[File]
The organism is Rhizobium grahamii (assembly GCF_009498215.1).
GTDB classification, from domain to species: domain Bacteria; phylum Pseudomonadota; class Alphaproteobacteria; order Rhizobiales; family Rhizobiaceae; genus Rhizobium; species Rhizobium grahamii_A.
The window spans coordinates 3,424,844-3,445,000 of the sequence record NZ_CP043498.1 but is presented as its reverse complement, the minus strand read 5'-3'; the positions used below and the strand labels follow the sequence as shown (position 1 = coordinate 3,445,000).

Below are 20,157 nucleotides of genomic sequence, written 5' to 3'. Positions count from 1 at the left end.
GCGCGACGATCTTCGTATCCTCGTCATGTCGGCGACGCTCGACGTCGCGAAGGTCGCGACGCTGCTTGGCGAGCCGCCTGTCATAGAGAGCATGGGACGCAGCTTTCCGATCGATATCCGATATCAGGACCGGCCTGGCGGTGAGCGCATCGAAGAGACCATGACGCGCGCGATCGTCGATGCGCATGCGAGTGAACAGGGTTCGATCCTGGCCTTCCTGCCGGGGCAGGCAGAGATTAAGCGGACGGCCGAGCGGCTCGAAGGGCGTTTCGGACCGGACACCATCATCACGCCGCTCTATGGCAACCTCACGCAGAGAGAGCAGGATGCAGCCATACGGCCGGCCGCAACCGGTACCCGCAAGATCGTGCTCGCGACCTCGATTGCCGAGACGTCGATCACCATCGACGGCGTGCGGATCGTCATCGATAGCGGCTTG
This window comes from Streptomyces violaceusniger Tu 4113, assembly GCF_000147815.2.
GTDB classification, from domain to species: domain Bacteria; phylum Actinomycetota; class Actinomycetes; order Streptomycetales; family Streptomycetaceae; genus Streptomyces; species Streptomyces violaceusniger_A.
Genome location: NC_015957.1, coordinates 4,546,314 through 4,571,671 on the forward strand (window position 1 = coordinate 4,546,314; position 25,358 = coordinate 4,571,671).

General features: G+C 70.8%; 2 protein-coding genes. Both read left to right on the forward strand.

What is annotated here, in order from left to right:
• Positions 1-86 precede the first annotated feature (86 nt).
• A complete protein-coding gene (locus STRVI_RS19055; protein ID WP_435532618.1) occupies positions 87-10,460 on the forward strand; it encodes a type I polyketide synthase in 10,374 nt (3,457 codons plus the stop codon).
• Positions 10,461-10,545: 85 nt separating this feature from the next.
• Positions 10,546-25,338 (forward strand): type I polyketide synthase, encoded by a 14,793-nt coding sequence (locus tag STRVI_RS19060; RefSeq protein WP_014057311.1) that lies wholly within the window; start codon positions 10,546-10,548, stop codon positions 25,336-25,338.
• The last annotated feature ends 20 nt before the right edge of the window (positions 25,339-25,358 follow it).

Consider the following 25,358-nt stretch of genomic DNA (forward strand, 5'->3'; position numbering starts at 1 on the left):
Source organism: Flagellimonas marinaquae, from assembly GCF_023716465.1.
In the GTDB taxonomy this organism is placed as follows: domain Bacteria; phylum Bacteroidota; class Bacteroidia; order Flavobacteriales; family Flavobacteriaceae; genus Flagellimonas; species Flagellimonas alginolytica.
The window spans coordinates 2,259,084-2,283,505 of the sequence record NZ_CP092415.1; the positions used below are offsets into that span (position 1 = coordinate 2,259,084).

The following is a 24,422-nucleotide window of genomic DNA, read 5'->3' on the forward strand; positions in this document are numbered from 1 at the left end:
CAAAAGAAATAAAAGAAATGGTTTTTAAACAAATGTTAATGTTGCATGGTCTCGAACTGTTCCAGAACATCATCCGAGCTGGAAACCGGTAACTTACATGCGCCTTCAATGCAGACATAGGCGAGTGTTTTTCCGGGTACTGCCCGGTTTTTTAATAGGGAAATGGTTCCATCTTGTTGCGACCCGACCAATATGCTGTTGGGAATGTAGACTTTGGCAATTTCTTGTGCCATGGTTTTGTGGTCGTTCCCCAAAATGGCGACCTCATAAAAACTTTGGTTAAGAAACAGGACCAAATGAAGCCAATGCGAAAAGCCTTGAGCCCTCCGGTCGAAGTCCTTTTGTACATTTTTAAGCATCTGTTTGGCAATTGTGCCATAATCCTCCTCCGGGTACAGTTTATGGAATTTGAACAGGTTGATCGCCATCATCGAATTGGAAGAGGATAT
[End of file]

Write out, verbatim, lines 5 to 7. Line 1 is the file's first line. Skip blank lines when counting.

GCGCGACGATCTTCGTATCCTCGTCATGTCGGCGACGCTCGACGTCGCGAAGGTCGCGACGCTGCTTGGCGAGCCGCCTGTCATAGAGAGCATGGGACGCAGCTTTCCGATCGATATCCGATATCAGGACCGGCCTGGCGGTGAGCGCATCGAAGAGACCATGACGCGCGCGATCGTCGATGCGCATGCGAGTGAACAGGGTTCGATCCTGGCCTTCCTGCCGGGGCAGGCAGAGATTAAGCGGACGGCCGAGCGGCTCGAAGGGCGTTTCGGACCGGACACCATCATCACGCCGCTCTATGGCAACCTCACGCAGAGAGAGCAGGATGCAGCCATACGGCCGGCCGCAACCGGTACCCGCAAGATCGTGCTCGCGACCTCGATTGCCGAGACGTCGATCACCATCGACGGCGTGCGGATCGTCATCGATAGCGGCTTG
This window comes from Streptomyces violaceusniger Tu 4113, assembly GCF_000147815.2.
GTDB classification, from domain to species: domain Bacteria; phylum Actinomycetota; class Actinomycetes; order Streptomycetales; family Streptomycetaceae; genus Streptomyces; species Streptomyces violaceusniger_A.